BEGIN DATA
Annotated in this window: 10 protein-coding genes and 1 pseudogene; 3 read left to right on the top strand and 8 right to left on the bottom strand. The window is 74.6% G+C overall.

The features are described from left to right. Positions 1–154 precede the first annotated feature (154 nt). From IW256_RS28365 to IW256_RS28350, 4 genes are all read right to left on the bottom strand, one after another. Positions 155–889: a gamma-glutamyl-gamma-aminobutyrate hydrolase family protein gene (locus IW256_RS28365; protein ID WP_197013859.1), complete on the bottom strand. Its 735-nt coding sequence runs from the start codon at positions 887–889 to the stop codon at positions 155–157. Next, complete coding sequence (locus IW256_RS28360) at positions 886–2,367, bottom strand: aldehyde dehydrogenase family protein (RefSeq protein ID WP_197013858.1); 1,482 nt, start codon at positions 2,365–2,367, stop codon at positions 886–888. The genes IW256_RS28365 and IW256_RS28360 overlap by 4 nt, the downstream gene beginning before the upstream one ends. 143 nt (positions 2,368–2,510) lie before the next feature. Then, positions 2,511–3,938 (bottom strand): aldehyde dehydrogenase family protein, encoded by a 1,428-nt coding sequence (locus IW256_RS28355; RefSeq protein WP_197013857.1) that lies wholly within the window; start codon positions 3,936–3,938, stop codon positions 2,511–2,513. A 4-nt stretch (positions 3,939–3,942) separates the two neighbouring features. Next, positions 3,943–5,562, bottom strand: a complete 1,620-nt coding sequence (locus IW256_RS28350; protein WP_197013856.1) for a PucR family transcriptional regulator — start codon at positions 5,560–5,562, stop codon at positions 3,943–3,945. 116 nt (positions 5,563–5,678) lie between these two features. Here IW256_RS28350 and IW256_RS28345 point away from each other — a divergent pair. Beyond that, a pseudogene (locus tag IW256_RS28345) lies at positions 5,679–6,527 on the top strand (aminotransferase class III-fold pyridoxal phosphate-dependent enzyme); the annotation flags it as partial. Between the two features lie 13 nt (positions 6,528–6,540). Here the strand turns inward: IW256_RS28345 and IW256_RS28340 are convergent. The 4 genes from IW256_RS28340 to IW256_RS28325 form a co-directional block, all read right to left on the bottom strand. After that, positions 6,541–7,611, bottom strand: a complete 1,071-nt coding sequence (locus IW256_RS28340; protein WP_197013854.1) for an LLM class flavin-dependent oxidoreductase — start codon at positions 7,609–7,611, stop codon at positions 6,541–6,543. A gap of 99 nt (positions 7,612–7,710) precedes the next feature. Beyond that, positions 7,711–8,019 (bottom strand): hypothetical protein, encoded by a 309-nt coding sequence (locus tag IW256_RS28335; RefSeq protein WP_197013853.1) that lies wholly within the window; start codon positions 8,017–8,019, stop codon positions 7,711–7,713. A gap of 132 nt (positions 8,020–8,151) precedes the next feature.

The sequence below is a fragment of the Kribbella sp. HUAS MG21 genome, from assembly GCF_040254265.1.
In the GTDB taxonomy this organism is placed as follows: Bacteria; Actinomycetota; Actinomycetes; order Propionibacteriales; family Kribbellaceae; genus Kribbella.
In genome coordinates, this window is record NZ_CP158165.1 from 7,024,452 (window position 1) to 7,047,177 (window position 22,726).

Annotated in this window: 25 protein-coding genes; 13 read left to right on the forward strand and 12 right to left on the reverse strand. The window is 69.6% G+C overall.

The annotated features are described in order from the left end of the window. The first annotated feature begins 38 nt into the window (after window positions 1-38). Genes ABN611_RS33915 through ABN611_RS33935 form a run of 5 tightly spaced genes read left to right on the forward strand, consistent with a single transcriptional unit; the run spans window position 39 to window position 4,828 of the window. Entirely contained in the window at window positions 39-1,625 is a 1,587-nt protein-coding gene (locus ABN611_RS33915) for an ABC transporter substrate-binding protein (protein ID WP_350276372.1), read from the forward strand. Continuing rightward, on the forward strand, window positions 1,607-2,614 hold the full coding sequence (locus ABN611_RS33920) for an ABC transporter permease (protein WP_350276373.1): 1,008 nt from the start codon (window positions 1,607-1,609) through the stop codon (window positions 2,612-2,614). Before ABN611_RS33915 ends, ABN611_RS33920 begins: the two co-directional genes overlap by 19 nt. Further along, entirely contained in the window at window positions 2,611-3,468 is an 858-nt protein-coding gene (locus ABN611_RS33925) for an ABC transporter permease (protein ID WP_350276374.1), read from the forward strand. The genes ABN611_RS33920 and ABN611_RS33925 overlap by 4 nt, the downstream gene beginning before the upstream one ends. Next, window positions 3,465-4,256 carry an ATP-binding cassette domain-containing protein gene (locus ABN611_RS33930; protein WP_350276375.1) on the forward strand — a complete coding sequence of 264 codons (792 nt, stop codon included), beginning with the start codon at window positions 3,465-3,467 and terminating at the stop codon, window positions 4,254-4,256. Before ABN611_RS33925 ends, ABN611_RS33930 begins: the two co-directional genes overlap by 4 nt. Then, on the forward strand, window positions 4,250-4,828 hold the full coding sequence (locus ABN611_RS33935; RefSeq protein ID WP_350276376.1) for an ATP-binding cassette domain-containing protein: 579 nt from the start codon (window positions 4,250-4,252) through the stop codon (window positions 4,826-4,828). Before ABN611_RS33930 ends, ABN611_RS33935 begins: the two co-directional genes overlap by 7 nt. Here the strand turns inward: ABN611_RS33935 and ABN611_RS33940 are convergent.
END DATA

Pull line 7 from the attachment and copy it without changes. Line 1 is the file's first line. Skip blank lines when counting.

The annotated features are described in order from the left end of the window. The first annotated feature begins 38 nt into the window (after window positions 1-38). Genes ABN611_RS33915 through ABN611_RS33935 form a run of 5 tightly spaced genes read left to right on the forward strand, consistent with a single transcriptional unit; the run spans window position 39 to window position 4,828 of the window. Entirely contained in the window at window positions 39-1,625 is a 1,587-nt protein-coding gene (locus ABN611_RS33915) for an ABC transporter substrate-binding protein (protein ID WP_350276372.1), read from the forward strand. Continuing rightward, on the forward strand, window positions 1,607-2,614 hold the full coding sequence (locus ABN611_RS33920) for an ABC transporter permease (protein WP_350276373.1): 1,008 nt from the start codon (window positions 1,607-1,609) through the stop codon (window positions 2,612-2,614). Before ABN611_RS33915 ends, ABN611_RS33920 begins: the two co-directional genes overlap by 19 nt. Further along, entirely contained in the window at window positions 2,611-3,468 is an 858-nt protein-coding gene (locus ABN611_RS33925) for an ABC transporter permease (protein ID WP_350276374.1), read from the forward strand. The genes ABN611_RS33920 and ABN611_RS33925 overlap by 4 nt, the downstream gene beginning before the upstream one ends. Next, window positions 3,465-4,256 carry an ATP-binding cassette domain-containing protein gene (locus ABN611_RS33930; protein WP_350276375.1) on the forward strand — a complete coding sequence of 264 codons (792 nt, stop codon included), beginning with the start codon at window positions 3,465-3,467 and terminating at the stop codon, window positions 4,254-4,256. Before ABN611_RS33925 ends, ABN611_RS33930 begins: the two co-directional genes overlap by 4 nt. Then, on the forward strand, window positions 4,250-4,828 hold the full coding sequence (locus ABN611_RS33935; RefSeq protein ID WP_350276376.1) for an ATP-binding cassette domain-containing protein: 579 nt from the start codon (window positions 4,250-4,252) through the stop codon (window positions 4,826-4,828). Before ABN611_RS33930 ends, ABN611_RS33935 begins: the two co-directional genes overlap by 7 nt. Here the strand turns inward: ABN611_RS33935 and ABN611_RS33940 are convergent.